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Pagan and Christian Aspects of Beowulf

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Beowulf is an epic poem featuring a conflict between pagan and Christian beliefs. Within this context there is a continuous theme of good versus evil. Beowulf is a Christian hero who is endowed with superhuman strengths representative of paganism. He battles Grendel and Grendel’s mother, pagan monsters, whose lineage can be traced back to Cain, a biblical figure. Years later Beowulf takes on a monstrous dragon, a creature of pagan mythology.

The story begins with our hero Beowulf seeking out a pagan monster Grendel who is terrorizing the Danes. Beowulf boasts of his strength and fairness and therefore announces that he will fight Grendel barehanded. He believes that God and the Fates will decide who should win. When Beowulf fights Grendel he displays his superhuman strength by being able to rip Grendel’s arm off. Grendel retreats and Beowulf claims victory.

In retaliation for her son’s dismemberment Grendel’s Mother kills Hrothgar’s closest friend prompting Beowulf to search for her. When he finds her lair he again exhibits paganistic powers by being able to hold his breath for hours while he searches for her. During the fight Beowulf believes he is being protected by God but again uses unnatural strength by picking up a giant’s sword “so massive that no ordinary man could lift it.” Using this sword Beowulf kills Grendel’s mother and decapitates Grendel thereby ridding Herot of the evil creatures.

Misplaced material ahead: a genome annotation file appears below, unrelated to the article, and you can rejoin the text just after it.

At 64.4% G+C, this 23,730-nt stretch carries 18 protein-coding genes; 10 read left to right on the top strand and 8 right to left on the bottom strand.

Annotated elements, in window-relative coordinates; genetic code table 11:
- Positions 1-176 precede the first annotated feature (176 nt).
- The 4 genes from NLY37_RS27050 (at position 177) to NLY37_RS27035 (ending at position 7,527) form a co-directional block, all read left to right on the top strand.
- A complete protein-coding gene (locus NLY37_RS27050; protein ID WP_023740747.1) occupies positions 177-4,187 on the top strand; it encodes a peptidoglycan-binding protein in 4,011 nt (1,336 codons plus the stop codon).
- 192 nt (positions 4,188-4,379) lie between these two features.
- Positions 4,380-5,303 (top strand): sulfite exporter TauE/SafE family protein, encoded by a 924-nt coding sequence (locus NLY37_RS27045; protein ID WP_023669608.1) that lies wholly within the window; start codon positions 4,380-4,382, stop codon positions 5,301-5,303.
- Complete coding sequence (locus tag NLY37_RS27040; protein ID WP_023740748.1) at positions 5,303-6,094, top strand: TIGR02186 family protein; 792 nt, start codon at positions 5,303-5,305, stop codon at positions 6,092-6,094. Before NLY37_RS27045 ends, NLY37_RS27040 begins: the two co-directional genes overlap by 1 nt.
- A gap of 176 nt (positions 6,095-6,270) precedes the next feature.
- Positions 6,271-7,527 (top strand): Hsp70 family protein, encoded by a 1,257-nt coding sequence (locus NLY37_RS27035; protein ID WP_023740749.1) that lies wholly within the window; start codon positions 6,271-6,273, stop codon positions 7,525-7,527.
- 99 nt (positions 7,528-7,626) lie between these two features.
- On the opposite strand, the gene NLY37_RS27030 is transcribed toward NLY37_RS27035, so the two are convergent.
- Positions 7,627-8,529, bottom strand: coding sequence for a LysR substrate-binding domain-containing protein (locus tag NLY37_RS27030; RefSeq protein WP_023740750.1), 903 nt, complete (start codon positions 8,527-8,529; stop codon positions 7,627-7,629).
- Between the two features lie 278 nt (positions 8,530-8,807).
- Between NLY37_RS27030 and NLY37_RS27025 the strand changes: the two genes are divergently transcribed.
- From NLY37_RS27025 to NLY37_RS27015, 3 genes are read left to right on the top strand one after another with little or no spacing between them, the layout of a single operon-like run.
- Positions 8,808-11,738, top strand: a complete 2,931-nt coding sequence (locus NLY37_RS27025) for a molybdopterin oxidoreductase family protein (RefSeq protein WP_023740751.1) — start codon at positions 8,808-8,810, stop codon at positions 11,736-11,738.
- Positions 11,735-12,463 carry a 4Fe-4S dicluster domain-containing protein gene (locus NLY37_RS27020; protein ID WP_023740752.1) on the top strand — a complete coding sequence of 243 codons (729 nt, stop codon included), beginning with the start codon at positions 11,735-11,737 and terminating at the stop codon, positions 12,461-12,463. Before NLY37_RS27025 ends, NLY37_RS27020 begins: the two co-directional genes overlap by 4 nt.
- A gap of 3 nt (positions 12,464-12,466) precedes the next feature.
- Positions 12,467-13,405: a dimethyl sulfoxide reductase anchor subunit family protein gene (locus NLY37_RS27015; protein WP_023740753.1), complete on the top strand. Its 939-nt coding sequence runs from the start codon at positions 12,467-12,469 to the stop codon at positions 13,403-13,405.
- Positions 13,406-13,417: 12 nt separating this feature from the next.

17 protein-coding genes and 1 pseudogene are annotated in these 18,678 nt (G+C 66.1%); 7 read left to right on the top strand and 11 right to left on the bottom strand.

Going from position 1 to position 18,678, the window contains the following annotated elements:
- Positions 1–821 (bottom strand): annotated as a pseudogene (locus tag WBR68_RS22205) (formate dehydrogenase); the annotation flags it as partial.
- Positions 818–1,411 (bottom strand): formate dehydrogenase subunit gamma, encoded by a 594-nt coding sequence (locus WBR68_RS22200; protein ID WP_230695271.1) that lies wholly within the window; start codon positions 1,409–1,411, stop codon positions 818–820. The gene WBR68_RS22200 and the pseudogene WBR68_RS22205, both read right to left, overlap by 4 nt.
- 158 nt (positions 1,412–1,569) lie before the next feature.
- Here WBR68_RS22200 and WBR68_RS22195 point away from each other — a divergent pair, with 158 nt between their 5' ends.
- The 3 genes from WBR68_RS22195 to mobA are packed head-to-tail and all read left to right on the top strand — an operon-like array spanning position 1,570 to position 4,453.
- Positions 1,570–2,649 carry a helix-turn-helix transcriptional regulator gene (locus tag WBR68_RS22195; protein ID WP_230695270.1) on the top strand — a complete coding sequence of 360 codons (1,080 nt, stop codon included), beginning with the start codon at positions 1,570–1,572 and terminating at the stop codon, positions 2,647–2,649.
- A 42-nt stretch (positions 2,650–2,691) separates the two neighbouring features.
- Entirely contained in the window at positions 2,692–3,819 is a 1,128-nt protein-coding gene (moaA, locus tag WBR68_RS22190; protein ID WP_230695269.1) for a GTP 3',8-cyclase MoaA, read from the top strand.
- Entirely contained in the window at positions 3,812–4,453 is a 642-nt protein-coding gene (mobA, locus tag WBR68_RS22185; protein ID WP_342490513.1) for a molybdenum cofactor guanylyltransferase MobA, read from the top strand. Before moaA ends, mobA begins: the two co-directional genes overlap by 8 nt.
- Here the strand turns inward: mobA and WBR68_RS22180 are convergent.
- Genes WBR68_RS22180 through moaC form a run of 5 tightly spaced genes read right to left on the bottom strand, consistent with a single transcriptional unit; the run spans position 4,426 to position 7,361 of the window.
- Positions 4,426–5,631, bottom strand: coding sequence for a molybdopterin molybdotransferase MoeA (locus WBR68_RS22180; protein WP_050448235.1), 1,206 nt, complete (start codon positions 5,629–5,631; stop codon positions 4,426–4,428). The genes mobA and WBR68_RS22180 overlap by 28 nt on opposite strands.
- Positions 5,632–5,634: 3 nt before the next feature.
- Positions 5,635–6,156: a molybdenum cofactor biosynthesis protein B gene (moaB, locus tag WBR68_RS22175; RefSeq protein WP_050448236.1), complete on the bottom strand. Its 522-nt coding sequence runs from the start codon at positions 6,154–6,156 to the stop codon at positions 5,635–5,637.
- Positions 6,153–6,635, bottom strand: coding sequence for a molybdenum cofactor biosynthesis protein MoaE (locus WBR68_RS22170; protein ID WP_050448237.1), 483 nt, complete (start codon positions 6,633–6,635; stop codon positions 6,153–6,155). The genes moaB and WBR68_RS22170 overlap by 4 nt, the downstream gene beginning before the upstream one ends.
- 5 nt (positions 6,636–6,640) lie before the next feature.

Nearly fifty years after his battles with Grendel and Grendel’s mother, Beowulf’s kingdom is threatened by a vicious dragon. Even though he decides to use armor and weapons, Beowulf is again given unnatural powers when he is able to withstand the dragon’s flames. After killing the dragon but being mortally wounded by it, Beowulf’s comrade Wiglaf administers the last rites, a Christian custom, for Beowulf before he dies. Beowulf’s followers build a giant tower to entomb him, a somewhat paganistic custom.

The presence of pagan and Christian customs in Beowulf may seem like a conflict of interests, but it all flows together to make an entertaining story. This clash of polar beliefs was a sign of the times. When Beowulf was written Christianity was on the rise. It was spreading throughout Europe and eastern Asia. This increase in Christian beliefs coincided with the downfall of paganism. Both of these differing ideas were present throughout the poem.

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